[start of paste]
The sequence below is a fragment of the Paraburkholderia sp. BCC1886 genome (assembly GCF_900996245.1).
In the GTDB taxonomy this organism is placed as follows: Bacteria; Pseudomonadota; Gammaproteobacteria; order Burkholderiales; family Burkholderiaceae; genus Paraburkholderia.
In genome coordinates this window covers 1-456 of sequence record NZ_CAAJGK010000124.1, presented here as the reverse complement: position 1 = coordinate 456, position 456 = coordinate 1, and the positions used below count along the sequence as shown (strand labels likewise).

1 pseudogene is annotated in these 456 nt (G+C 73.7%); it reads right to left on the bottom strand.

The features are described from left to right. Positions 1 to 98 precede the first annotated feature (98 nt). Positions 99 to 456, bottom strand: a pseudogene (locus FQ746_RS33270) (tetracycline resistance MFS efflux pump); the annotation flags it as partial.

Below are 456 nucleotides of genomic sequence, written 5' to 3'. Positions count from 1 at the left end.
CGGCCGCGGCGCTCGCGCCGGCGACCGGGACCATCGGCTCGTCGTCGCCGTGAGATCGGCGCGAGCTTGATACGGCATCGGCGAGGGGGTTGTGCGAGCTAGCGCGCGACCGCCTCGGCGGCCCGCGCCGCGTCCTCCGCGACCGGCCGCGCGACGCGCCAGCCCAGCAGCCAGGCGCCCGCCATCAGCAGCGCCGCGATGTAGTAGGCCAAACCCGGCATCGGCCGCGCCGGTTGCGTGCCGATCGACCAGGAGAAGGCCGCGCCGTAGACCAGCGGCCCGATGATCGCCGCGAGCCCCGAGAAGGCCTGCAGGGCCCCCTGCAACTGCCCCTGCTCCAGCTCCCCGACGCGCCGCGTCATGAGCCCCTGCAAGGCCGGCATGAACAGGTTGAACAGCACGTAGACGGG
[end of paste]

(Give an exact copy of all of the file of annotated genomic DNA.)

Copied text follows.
The sequence below is a fragment of the Paraburkholderia sp. BCC1886 genome (assembly GCF_900996245.1).
In the GTDB taxonomy this organism is placed as follows: Bacteria; Pseudomonadota; Gammaproteobacteria; order Burkholderiales; family Burkholderiaceae; genus Paraburkholderia.
In genome coordinates this window covers 1-456 of sequence record NZ_CAAJGK010000124.1, presented here as the reverse complement: position 1 = coordinate 456, position 456 = coordinate 1, and the positions used below count along the sequence as shown (strand labels likewise).

1 pseudogene is annotated in these 456 nt (G+C 73.7%); it reads right to left on the bottom strand.

The features are described from left to right. Positions 1 to 98 precede the first annotated feature (98 nt). Positions 99 to 456, bottom strand: a pseudogene (locus FQ746_RS33270) (tetracycline resistance MFS efflux pump); the annotation flags it as partial.

Below are 456 nucleotides of genomic sequence, written 5' to 3'. Positions count from 1 at the left end.
CGGCCGCGGCGCTCGCGCCGGCGACCGGGACCATCGGCTCGTCGTCGCCGTGAGATCGGCGCGAGCTTGATACGGCATCGGCGAGGGGGTTGTGCGAGCTAGCGCGCGACCGCCTCGGCGGCCCGCGCCGCGTCCTCCGCGACCGGCCGCGCGACGCGCCAGCCCAGCAGCCAGGCGCCCGCCATCAGCAGCGCCGCGATGTAGTAGGCCAAACCCGGCATCGGCCGCGCCGGTTGCGTGCCGATCGACCAGGAGAAGGCCGCGCCGTAGACCAGCGGCCCGATGATCGCCGCGAGCCCCGAGAAGGCCTGCAGGGCCCCCTGCAACTGCCCCTGCTCCAGCTCCCCGACGCGCCGCGTCATGAGCCCCTGCAAGGCCGGCATGAACAGGTTGAACAGCACGTAGACGGG